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Portland Commissioner Dan Saltzman Won't Seek Re-Election


Longtime Portland City Commissioner Dan Saltzman announced Tuesday that he won’t seek re-election next year.

Saltzman has served five terms on the City Council. In a statement, he said he has largely accomplished his goals working for Portland.

“I have enjoyed the myriad duties of City Commissioner,” he said on Facebook. “But with respect to things I am passionate about, the items on my ‘to do’ list largely have check marks next to them.”

After 25 years with the city, Saltzman said he would like to now focus on issues like child welfare, foster care and domestic violence.

In an interview with OPB, Saltzman said Portland’s unique form of government — where commissioners both legislate and directly oversee city services — has its challenges.

“Portlanders seem to like this form of government, I mean, they’ve rejected attempts to change it,” he said. “I’ve sort of had to come to accept it. I do think it has it’s problems though.”

Saltzman said, at times, he’s been frustrated when wanting to take on issues in other city departments that are technically the responsibility of other commissioners.

“There are areas one can’t go in because that’s in somebody else’s domain,” he said. “I try and violate it all the time because I don’t believe in the silo mentality. I feel we should all be pulling for the same direction. But it’s a reality I’ve come to deal with over 20 years and I have to accept it.”

Saltzman told his long-serving staff about his retirement Monday and apologized for the impact it would have on their careers.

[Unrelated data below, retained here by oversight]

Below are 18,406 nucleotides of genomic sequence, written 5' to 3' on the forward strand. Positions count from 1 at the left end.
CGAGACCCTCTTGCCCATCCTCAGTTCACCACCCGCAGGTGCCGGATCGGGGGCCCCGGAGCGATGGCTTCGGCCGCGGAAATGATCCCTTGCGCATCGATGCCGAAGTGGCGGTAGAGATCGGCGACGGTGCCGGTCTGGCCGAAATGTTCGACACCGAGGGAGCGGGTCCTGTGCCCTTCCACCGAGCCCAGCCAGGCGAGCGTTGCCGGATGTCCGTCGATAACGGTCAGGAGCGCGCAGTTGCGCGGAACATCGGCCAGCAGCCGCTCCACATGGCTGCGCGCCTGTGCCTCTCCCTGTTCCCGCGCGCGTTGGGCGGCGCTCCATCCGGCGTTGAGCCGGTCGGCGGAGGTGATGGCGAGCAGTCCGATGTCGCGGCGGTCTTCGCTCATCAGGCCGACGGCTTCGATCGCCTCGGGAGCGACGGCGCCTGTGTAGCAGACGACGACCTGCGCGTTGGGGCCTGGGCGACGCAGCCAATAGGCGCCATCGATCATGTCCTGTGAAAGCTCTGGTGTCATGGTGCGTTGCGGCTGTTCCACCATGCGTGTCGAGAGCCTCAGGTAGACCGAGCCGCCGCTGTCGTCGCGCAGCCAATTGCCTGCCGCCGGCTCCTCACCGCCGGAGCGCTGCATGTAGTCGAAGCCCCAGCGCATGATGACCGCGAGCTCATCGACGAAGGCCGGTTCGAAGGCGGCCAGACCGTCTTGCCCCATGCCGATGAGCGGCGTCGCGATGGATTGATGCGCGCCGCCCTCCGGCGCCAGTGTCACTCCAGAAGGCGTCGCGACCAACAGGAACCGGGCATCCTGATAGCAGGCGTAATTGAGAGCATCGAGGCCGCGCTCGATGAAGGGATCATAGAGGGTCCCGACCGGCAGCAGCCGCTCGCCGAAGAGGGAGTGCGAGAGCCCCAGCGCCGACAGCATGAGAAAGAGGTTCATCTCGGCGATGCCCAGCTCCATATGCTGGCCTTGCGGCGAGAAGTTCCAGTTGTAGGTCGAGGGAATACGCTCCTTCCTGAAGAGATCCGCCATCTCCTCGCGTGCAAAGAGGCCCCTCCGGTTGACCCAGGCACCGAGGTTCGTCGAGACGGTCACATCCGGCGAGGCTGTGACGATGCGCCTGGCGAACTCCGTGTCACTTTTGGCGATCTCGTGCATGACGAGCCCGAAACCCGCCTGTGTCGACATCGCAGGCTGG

“I’m committed to working with each one of them to find them a job, be sure they land in a good place,” he said.

Saltzman’s now open seat is likely to attract plenty of candidates.

Just hours after Saltzman’s announcement, Multnomah County Commissioner Loretta Smith said she was running.

“Our next leaders need build a shared vision for Portland’s future that ensures it remains affordable for working people, stand up for progressive values, and provide every community a meaningful voice in City Hall,” Smith said in a statement announcing her candidacy.

Jo Ann Hardesty, a former Oregon state representative and the president of the local chapter of the NAACP, has told the Portland Mercury she is running for Saltzman’s seat — in part — on a platform of housing and police reform.

Saltzman said his reelection campaign had been going well. But he recently took time to reflect on his future.

“I’ve watched my friend [former Multnomah County Chair] Jeff Cogen have a stroke, my colleague Nick Fish be diagnosed with stomach cancer. Those things give you pause about how much time you have left and do you want to spend that time,” Saltzman said. “I don’t know how much time I have left, but I just didn’t feel like I wanted to spend five more years in City Hall.”

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